Basketball: It's the Same No Matter Where You Are
By: Kevin Josephs (University of Iowa)
My first bit of advice for anyone planning on embarking on a journey overseas is to talk to everybody. Preferably, not just Americans (because we already know we're fantastic ;P). But seriously, when I came to Spain I had a goal of immersing myself in the culture: not carrying a culture from America and trying to plant it here. Trust me, America does that by itself. My favorite sports are basketball and skiing, and while I haven't skied in Europe (yet...) Luckily, I met a basketball player one of my first weeks on campus. It is funny how one conversation with one stranger can cause such a huge impact on your life.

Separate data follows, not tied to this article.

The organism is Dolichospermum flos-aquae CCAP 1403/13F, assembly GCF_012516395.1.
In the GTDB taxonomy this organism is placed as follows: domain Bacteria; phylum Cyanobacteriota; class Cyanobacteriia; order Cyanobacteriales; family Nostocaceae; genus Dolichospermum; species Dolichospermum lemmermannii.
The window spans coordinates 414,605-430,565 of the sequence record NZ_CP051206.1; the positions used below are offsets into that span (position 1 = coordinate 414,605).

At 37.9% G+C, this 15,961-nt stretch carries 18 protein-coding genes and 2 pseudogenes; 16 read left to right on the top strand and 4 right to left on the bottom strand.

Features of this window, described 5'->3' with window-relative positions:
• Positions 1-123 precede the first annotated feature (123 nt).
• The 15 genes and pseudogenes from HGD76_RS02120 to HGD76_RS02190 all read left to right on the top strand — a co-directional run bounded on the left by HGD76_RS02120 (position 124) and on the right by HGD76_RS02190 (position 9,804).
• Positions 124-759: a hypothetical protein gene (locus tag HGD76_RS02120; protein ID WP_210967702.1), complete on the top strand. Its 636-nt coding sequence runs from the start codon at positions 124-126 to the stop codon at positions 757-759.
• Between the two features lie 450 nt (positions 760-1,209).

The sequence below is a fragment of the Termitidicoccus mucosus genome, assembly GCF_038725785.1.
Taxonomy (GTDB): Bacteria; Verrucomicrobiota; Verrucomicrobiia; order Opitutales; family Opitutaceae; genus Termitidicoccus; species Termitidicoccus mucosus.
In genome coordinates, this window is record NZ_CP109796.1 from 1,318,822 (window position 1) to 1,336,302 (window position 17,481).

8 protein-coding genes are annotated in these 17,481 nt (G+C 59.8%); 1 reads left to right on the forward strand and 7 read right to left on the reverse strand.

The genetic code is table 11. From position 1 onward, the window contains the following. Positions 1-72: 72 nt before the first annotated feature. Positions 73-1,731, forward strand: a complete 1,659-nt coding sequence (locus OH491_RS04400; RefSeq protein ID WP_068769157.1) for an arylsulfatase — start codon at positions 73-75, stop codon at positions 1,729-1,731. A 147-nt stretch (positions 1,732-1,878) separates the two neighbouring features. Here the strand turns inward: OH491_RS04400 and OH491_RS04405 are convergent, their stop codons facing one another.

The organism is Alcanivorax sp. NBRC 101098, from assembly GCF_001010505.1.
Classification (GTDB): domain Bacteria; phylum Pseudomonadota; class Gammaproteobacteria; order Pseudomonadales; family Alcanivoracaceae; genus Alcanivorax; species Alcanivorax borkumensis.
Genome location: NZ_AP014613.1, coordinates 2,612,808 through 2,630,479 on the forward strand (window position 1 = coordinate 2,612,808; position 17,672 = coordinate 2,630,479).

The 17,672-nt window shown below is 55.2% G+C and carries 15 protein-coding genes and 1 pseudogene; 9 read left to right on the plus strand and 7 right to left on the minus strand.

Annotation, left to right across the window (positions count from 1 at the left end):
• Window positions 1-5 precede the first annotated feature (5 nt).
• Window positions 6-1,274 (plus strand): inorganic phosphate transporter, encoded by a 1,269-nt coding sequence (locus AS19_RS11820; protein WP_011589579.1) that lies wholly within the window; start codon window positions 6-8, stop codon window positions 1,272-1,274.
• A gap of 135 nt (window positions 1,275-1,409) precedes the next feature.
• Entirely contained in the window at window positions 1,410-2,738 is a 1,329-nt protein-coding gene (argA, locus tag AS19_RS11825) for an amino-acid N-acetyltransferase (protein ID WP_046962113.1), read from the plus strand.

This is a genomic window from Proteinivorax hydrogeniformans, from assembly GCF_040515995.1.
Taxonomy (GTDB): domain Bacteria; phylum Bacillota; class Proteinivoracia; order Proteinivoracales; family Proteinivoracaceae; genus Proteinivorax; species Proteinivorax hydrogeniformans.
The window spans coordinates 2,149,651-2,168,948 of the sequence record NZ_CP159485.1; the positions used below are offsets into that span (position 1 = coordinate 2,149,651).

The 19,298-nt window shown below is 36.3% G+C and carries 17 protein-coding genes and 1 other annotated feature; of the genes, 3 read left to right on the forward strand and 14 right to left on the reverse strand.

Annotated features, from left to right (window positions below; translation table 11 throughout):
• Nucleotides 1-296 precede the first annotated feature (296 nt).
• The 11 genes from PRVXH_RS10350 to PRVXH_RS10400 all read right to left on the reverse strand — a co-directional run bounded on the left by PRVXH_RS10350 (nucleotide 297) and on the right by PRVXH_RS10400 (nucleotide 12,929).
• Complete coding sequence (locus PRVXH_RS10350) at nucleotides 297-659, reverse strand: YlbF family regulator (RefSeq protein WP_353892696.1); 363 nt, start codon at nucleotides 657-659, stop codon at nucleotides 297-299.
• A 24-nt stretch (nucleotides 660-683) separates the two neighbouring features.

I met Daniel (who pronounces his name Danielle) on campus at University Carlos III de Madrid. My Spanish was still in the caveman phase: I knew basic nouns, verbs, and conjugation patterns, and was extremely unconfident with my linguistic skills. I am almost 6 feet 4 inches tall, and Dani was clearly taller than me. This was very rare to me because it made him the tallest Spaniard that I had ever met, by about 4 inches. One of, if not the, first questions I asked him was if he played basketball. He said yes, and graciously invited me to play with him and his friends. A couple days later, I met Dani on campus and we walked to the metro nearest campus to take it to his hometown, Móstoles. I thought we were just going to go straight there and play. Instead, I met Dani's mom, who is also unusually tall, but, like most Spaniards I have met, an incredibly hospitable host. She served us a snack; ham of course. Dani and I hung out in his room for about an hour. I suddenly felt like I wasn't in Spain at all, but my dream room as a teenager. He had NBA posters all over his walls. If a player got traded or changed numbers, he crossed out the team name/number and wrote in the new one on his poster. I am from Chicago and impressed him by naming 12/13 players on the 1996 NBA Champion Chicago Bulls poster he had. The gem of his room was clearly a newspaper cut out from when Spain won the world championships the year or two before. He then showed me his collection of basketball videos on his computer. He had everything. Literally. Hoosiers, Love and Basketball, Coach Carter, and SpaceJam. When he played the opening scene of Space Jam I nearly lost it. He also had a bunch of classic NBA and Olympic games that I could have spent all week watching. For that hour we were in his room, all cultural barriers washed aside, and we just talked about basketball, which was easy for me because I follow the NBA and know most of the players’ names.